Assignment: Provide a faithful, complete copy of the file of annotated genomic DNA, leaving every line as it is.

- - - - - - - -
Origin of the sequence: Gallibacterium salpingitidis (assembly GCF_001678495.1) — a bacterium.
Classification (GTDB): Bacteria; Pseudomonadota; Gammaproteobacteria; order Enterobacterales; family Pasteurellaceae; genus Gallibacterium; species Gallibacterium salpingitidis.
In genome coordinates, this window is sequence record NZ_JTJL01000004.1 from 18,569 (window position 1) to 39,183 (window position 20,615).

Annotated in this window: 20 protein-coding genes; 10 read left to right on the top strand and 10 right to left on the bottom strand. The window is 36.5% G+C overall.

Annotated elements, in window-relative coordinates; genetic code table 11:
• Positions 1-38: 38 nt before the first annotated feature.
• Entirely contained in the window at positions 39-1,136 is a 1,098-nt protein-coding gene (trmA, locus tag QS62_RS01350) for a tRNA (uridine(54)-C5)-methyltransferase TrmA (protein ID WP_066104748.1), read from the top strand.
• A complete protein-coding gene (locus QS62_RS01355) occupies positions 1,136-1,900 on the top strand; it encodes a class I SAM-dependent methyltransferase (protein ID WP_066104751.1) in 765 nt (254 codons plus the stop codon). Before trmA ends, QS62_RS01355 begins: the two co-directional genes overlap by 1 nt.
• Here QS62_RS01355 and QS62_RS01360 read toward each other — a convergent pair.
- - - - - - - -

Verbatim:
Origin of the sequence: Gallibacterium salpingitidis (assembly GCF_001678495.1) — a bacterium.
Classification (GTDB): Bacteria; Pseudomonadota; Gammaproteobacteria; order Enterobacterales; family Pasteurellaceae; genus Gallibacterium; species Gallibacterium salpingitidis.
In genome coordinates, this window is sequence record NZ_JTJL01000004.1 from 18,569 (window position 1) to 39,183 (window position 20,615).

Annotated in this window: 20 protein-coding genes; 10 read left to right on the top strand and 10 right to left on the bottom strand. The window is 36.5% G+C overall.

Annotated elements, in window-relative coordinates; genetic code table 11:
• Positions 1-38: 38 nt before the first annotated feature.
• Entirely contained in the window at positions 39-1,136 is a 1,098-nt protein-coding gene (trmA, locus tag QS62_RS01350) for a tRNA (uridine(54)-C5)-methyltransferase TrmA (protein ID WP_066104748.1), read from the top strand.
• A complete protein-coding gene (locus QS62_RS01355) occupies positions 1,136-1,900 on the top strand; it encodes a class I SAM-dependent methyltransferase (protein ID WP_066104751.1) in 765 nt (254 codons plus the stop codon). Before trmA ends, QS62_RS01355 begins: the two co-directional genes overlap by 1 nt.
• Here QS62_RS01355 and QS62_RS01360 read toward each other — a convergent pair.